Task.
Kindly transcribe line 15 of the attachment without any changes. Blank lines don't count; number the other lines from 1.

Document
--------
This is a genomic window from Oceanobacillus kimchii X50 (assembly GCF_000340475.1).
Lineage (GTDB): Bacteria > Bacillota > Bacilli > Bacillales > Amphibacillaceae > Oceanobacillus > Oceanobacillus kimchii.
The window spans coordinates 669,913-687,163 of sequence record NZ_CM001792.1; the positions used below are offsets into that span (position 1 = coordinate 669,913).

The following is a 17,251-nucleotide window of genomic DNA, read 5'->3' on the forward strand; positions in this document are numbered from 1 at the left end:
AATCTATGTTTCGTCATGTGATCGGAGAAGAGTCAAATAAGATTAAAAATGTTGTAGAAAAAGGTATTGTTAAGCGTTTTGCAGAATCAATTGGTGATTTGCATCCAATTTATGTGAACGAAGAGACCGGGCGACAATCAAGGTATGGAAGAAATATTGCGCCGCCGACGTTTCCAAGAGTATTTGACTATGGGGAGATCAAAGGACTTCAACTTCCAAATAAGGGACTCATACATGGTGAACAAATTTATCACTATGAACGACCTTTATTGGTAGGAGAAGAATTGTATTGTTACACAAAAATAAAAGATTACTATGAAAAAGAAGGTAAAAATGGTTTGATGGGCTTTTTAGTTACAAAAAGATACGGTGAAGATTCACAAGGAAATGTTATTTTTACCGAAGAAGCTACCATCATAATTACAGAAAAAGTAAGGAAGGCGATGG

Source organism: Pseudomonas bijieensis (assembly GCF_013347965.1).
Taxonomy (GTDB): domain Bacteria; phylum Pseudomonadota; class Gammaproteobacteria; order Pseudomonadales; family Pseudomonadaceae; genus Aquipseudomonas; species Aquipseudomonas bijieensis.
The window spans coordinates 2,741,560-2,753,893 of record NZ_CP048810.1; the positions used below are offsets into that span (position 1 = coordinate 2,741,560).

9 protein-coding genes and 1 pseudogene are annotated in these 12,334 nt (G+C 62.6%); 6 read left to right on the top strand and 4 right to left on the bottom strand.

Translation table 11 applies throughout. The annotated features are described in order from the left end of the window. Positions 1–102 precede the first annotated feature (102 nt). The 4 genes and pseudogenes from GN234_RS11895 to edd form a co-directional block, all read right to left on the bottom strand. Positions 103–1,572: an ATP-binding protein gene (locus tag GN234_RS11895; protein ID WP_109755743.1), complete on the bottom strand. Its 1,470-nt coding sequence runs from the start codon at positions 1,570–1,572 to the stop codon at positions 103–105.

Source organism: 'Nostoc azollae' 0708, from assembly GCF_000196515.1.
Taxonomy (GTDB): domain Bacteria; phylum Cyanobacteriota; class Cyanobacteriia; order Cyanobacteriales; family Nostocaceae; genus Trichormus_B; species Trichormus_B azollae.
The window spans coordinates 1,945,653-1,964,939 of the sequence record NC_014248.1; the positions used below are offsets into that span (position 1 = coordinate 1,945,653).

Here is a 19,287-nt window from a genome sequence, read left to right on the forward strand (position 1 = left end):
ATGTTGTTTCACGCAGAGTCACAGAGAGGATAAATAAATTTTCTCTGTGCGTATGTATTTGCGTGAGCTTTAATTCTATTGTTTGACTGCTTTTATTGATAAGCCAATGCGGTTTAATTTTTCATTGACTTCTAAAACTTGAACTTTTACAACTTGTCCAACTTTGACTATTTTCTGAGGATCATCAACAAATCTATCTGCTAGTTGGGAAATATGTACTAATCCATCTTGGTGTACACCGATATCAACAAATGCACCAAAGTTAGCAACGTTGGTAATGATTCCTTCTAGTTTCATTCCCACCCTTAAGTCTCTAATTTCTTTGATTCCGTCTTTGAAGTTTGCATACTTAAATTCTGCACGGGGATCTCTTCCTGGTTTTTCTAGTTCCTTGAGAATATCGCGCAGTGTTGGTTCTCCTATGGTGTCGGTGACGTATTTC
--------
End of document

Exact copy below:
ATGTTGTTTCACGCAGAGTCACAGAGAGGATAAATAAATTTTCTCTGTGCGTATGTATTTGCGTGAGCTTTAATTCTATTGTTTGACTGCTTTTATTGATAAGCCAATGCGGTTTAATTTTTCATTGACTTCTAAAACTTGAACTTTTACAACTTGTCCAACTTTGACTATTTTCTGAGGATCATCAACAAATCTATCTGCTAGTTGGGAAATATGTACTAATCCATCTTGGTGTACACCGATATCAACAAATGCACCAAAGTTAGCAACGTTGGTAATGATTCCTTCTAGTTTCATTCCCACCCTTAAGTCTCTAATTTCTTTGATTCCGTCTTTGAAGTTTGCATACTTAAATTCTGCACGGGGATCTCTTCCTGGTTTTTCTAGTTCCTTGAGAATATCGCGCAGTGTTGGTTCTCCTATGGTGTCGGTGACGTATTTC